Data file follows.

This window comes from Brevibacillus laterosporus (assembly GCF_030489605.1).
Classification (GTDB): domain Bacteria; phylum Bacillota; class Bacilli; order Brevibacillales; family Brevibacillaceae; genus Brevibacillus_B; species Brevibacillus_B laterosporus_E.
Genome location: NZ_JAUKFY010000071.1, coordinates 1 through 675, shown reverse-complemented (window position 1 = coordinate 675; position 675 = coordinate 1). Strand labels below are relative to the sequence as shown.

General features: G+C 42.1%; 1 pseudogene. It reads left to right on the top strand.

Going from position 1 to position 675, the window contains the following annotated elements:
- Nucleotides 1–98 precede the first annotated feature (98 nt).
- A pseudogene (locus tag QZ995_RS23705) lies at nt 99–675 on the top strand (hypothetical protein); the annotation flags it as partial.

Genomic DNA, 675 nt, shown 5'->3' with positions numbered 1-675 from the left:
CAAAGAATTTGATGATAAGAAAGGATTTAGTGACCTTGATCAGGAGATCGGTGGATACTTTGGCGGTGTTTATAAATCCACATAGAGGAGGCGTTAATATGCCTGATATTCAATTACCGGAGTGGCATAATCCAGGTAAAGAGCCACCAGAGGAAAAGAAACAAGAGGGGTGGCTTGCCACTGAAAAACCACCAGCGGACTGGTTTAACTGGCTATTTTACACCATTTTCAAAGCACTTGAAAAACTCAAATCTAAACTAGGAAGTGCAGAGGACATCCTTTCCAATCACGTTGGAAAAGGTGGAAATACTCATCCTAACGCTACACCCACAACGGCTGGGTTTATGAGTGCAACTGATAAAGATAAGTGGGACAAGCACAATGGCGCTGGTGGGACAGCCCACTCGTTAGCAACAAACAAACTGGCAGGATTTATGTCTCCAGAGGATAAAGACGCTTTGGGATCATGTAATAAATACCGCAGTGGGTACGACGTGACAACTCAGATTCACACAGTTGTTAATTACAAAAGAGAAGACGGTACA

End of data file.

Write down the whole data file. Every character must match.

This window comes from Brevibacillus laterosporus (assembly GCF_030489605.1).
Classification (GTDB): domain Bacteria; phylum Bacillota; class Bacilli; order Brevibacillales; family Brevibacillaceae; genus Brevibacillus_B; species Brevibacillus_B laterosporus_E.
Genome location: NZ_JAUKFY010000071.1, coordinates 1 through 675, shown reverse-complemented (window position 1 = coordinate 675; position 675 = coordinate 1). Strand labels below are relative to the sequence as shown.

General features: G+C 42.1%; 1 pseudogene. It reads left to right on the top strand.

Going from position 1 to position 675, the window contains the following annotated elements:
- Nucleotides 1–98 precede the first annotated feature (98 nt).
- A pseudogene (locus tag QZ995_RS23705) lies at nt 99–675 on the top strand (hypothetical protein); the annotation flags it as partial.

Genomic DNA, 675 nt, shown 5'->3' with positions numbered 1-675 from the left:
CAAAGAATTTGATGATAAGAAAGGATTTAGTGACCTTGATCAGGAGATCGGTGGATACTTTGGCGGTGTTTATAAATCCACATAGAGGAGGCGTTAATATGCCTGATATTCAATTACCGGAGTGGCATAATCCAGGTAAAGAGCCACCAGAGGAAAAGAAACAAGAGGGGTGGCTTGCCACTGAAAAACCACCAGCGGACTGGTTTAACTGGCTATTTTACACCATTTTCAAAGCACTTGAAAAACTCAAATCTAAACTAGGAAGTGCAGAGGACATCCTTTCCAATCACGTTGGAAAAGGTGGAAATACTCATCCTAACGCTACACCCACAACGGCTGGGTTTATGAGTGCAACTGATAAAGATAAGTGGGACAAGCACAATGGCGCTGGTGGGACAGCCCACTCGTTAGCAACAAACAAACTGGCAGGATTTATGTCTCCAGAGGATAAAGACGCTTTGGGATCATGTAATAAATACCGCAGTGGGTACGACGTGACAACTCAGATTCACACAGTTGTTAATTACAAAAGAGAAGACGGTACA